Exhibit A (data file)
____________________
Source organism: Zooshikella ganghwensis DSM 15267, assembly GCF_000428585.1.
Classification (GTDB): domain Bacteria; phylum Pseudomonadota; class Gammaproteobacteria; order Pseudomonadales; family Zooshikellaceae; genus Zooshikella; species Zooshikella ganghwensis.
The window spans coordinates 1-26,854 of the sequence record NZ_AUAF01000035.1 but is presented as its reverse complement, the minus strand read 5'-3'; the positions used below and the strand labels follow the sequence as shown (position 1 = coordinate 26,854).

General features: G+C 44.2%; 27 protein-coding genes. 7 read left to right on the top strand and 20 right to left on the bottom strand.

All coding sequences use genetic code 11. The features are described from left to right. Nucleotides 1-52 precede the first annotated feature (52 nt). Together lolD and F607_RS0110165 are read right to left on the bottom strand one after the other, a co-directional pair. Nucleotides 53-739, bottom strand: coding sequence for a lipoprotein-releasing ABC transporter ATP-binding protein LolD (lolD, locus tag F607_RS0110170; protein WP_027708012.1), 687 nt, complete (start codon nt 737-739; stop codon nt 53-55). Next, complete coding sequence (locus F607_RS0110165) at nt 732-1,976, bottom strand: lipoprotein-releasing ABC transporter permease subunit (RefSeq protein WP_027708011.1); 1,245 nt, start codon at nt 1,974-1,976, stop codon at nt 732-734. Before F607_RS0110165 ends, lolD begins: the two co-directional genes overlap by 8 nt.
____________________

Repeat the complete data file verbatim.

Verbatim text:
Source organism: Zooshikella ganghwensis DSM 15267, assembly GCF_000428585.1.
Classification (GTDB): domain Bacteria; phylum Pseudomonadota; class Gammaproteobacteria; order Pseudomonadales; family Zooshikellaceae; genus Zooshikella; species Zooshikella ganghwensis.
The window spans coordinates 1-26,854 of the sequence record NZ_AUAF01000035.1 but is presented as its reverse complement, the minus strand read 5'-3'; the positions used below and the strand labels follow the sequence as shown (position 1 = coordinate 26,854).

General features: G+C 44.2%; 27 protein-coding genes. 7 read left to right on the top strand and 20 right to left on the bottom strand.

All coding sequences use genetic code 11. The features are described from left to right. Nucleotides 1-52 precede the first annotated feature (52 nt). Together lolD and F607_RS0110165 are read right to left on the bottom strand one after the other, a co-directional pair. Nucleotides 53-739, bottom strand: coding sequence for a lipoprotein-releasing ABC transporter ATP-binding protein LolD (lolD, locus tag F607_RS0110170; protein WP_027708012.1), 687 nt, complete (start codon nt 737-739; stop codon nt 53-55). Next, complete coding sequence (locus F607_RS0110165) at nt 732-1,976, bottom strand: lipoprotein-releasing ABC transporter permease subunit (RefSeq protein WP_027708011.1); 1,245 nt, start codon at nt 1,974-1,976, stop codon at nt 732-734. Before F607_RS0110165 ends, lolD begins: the two co-directional genes overlap by 8 nt.